JACKSON, Tenn. (AP) — What began as a problem at Aldersgate United Methodist Church in Jackson has transformed into a blessing – for both the church and the community.
Aldersgate is located at the busy intersection of North Parkway and Campbell Street, so many cars cut through the church parking lot to avoid the intersection, said Barry Matthews, lay leader at Aldersgate. Rather than finding a way to stop the traffic, however, the congregation decided to install a community prayer box for passers-by.
“If people are going to drive through our parking lot, we’re going to offer something positive to them,” Matthews said. “We wanted to do something that would be meaningful to their lives.”
The inspiration for the prayer box came about a year ago after Matthews’ Sunday school class learned about another church that created a similar box, said Reggie Buckley, mission team coordinator at Aldersgate. Buckley helped build the box, which was installed several weeks ago in front of the church.
Buckley said the church also set up signs to guide motorists to the box, which currently receives four to five prayer requests a week.
“Prayer is one of those things that anybody can do,” Matthews said. “We all need prayer. It may sound like a very simple offering on our part, but we feel like it’s one of the most personal and engaging things we can do as Christians.”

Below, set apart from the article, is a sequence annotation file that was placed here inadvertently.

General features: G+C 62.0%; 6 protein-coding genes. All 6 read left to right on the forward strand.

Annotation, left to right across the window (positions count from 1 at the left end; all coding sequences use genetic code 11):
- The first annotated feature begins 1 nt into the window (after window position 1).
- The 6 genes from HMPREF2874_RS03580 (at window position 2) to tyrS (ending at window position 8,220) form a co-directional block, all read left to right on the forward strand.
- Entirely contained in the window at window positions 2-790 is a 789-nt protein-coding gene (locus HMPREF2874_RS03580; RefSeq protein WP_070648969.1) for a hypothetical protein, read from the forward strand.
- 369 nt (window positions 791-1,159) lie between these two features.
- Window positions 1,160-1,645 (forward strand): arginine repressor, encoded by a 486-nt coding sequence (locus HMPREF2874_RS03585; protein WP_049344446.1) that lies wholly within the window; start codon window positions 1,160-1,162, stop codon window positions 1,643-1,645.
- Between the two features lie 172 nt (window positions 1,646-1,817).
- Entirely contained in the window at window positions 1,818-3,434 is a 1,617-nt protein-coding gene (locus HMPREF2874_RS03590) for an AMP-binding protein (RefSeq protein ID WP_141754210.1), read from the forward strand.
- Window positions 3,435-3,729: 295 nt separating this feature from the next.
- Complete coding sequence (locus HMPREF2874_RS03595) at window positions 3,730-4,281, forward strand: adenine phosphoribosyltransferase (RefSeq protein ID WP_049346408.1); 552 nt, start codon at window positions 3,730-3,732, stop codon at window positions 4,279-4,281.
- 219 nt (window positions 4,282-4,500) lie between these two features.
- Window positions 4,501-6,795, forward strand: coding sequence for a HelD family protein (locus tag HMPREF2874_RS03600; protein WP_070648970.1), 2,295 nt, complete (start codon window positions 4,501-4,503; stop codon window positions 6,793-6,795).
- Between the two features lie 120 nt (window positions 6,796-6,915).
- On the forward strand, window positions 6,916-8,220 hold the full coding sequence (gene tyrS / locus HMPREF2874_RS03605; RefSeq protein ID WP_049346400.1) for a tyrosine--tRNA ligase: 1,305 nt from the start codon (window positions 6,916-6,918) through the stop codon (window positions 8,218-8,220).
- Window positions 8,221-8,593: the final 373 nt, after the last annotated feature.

Barry Scott, pastor at Aldersgate, said the box remains locked to maintain privacy. A church member checks the box at least once a week, with the prayer requests first given to Matthews’ Sunday school class and later transferred to a prayer group that meets each Saturday morning.
Each request is prayed for throughout the week, said Scott, noting that the requests are handled with confidentiality.
“We’re hoping that people that are really burdened and concerned … will know there is a group of committed Christians that will lift up what’s on the card in an appropriate way,” Scott said. “What goes in the prayer room stays in the prayer room.”
Matthews said the church has received a variety of prayer requests, ranging from health to happiness. Although prayers sometimes are answered in ways different than expected, the congregation prays that people will experience healing and peace in their lives.
The prayer box is but one of several ways Aldersgate engages the community, Matthews noted, as congregation members serve at the Dream Center of Jackson and hold nontraditional outdoor worship services, among other ministries. With the church’s increased emphasis on serving outside its own walls, Matthews added that Aldersgate has become not only more thoughtful but also more lively.
“We can’t just keep our faith within ourselves,” Matthews said. “We have to share it with others. People need the peace of Christ in their lives, and we’re trying to offer that in the best way we can.”